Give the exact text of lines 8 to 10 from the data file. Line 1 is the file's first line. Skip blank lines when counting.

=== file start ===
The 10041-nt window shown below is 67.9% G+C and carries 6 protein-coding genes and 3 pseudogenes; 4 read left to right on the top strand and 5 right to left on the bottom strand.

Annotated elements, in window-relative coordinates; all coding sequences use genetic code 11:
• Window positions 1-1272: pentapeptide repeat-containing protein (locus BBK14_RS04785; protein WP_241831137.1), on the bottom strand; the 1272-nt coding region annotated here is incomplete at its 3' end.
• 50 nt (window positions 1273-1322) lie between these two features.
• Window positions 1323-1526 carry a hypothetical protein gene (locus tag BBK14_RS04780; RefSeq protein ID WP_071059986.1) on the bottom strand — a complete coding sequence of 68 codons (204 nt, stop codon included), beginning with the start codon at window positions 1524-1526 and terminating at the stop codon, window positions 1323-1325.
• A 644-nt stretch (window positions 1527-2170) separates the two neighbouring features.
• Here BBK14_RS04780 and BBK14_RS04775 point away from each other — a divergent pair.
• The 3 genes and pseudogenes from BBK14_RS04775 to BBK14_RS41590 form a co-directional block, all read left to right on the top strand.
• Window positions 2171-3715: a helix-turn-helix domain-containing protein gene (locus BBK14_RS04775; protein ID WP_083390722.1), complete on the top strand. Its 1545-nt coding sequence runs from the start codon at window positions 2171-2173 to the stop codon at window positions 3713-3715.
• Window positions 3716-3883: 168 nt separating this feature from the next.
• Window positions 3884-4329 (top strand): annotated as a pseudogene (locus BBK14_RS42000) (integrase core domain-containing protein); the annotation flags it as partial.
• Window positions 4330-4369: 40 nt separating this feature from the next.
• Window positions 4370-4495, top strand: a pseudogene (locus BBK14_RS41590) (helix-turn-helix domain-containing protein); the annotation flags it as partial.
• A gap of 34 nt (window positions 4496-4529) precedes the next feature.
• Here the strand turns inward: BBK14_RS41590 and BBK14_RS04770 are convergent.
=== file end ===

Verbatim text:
• The 3 genes and pseudogenes from BBK14_RS04775 to BBK14_RS41590 form a co-directional block, all read left to right on the top strand.
• Window positions 2171-3715: a helix-turn-helix domain-containing protein gene (locus BBK14_RS04775; protein ID WP_083390722.1), complete on the top strand. Its 1545-nt coding sequence runs from the start codon at window positions 2171-2173 to the stop codon at window positions 3713-3715.
• Window positions 3716-3883: 168 nt separating this feature from the next.